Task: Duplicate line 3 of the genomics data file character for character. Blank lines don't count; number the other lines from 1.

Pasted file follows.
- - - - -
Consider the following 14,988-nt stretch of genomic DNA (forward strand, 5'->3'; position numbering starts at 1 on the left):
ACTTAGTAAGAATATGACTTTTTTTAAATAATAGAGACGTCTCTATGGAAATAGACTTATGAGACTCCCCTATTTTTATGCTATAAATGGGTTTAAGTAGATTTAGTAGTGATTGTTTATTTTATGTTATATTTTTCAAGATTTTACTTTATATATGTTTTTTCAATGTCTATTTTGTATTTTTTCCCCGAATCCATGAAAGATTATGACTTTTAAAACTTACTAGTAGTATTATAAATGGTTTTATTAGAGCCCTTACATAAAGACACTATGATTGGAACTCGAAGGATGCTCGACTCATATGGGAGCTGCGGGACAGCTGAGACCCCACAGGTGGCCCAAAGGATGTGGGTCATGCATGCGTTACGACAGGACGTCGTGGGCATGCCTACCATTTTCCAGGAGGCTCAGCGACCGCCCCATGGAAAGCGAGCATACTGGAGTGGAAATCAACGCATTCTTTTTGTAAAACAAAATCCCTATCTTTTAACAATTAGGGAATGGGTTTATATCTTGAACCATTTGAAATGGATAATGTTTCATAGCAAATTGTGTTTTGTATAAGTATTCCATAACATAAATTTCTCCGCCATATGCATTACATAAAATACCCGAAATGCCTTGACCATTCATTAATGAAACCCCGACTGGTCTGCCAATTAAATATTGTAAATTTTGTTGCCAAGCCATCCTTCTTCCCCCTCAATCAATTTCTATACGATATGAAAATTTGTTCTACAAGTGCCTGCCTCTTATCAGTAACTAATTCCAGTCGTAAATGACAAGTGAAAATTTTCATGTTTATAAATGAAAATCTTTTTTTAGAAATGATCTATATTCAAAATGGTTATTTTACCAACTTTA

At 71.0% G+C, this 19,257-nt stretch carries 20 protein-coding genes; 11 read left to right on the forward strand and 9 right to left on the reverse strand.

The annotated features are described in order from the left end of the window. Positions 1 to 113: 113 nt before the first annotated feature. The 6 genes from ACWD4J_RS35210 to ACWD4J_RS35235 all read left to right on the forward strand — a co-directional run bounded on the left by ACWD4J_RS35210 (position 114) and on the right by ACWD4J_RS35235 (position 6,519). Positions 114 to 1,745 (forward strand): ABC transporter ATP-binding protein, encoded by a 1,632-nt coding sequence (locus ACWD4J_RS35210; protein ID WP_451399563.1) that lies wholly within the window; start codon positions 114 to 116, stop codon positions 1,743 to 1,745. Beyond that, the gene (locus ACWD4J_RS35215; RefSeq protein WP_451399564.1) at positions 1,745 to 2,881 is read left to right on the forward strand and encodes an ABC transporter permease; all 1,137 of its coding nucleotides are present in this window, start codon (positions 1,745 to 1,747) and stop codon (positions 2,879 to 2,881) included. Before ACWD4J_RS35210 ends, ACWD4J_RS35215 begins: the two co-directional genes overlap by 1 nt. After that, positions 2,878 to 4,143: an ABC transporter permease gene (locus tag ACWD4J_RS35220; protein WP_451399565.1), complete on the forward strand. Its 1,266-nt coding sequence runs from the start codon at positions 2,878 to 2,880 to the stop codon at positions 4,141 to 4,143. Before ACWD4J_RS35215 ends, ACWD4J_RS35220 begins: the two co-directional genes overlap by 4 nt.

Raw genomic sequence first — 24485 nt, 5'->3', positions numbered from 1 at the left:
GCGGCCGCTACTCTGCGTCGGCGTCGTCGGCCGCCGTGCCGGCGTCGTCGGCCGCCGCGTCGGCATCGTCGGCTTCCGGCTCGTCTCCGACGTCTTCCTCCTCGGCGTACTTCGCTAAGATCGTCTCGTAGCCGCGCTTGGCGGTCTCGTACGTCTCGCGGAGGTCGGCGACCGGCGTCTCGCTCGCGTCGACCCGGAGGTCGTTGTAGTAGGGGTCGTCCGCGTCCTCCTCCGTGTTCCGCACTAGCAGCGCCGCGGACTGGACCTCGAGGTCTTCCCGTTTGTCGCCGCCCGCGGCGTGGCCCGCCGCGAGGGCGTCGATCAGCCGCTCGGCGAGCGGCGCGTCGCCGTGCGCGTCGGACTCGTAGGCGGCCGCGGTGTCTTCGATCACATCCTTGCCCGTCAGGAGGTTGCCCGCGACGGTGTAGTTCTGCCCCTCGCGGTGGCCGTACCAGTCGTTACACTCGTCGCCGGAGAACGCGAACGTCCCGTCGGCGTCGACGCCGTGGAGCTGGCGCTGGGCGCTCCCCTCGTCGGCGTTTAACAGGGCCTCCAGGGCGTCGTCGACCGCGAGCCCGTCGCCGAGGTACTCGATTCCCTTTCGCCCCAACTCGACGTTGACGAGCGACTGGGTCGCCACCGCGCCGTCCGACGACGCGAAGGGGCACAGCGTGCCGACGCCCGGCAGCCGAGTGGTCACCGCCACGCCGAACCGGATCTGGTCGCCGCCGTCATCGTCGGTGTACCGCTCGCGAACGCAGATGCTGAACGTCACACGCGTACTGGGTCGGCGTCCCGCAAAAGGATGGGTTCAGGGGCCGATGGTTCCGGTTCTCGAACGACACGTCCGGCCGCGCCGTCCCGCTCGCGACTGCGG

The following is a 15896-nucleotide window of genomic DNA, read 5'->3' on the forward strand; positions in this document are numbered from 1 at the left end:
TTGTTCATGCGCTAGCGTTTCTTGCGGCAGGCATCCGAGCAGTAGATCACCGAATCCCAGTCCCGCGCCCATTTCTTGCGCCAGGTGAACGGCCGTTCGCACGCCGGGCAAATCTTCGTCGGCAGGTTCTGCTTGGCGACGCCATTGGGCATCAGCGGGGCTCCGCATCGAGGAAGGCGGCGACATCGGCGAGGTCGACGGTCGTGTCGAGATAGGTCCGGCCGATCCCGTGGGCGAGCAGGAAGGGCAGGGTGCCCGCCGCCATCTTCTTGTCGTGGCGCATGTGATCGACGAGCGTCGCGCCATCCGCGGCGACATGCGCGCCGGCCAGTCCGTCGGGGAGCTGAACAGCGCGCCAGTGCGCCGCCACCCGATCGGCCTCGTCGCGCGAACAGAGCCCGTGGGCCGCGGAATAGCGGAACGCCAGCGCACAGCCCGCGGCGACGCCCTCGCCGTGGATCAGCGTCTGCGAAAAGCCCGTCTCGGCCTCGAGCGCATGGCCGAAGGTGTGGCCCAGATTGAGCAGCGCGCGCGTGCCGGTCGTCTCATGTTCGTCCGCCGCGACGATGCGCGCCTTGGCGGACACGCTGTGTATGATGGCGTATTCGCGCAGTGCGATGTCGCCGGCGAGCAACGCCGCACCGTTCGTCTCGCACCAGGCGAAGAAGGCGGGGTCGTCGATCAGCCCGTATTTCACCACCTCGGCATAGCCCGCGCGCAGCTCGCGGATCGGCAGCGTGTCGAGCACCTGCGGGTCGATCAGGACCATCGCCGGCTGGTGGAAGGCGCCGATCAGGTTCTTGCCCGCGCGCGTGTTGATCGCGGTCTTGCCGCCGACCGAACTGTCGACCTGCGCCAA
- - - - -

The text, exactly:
At 71.0% G+C, this 19,257-nt stretch carries 20 protein-coding genes; 11 read left to right on the forward strand and 9 right to left on the reverse strand.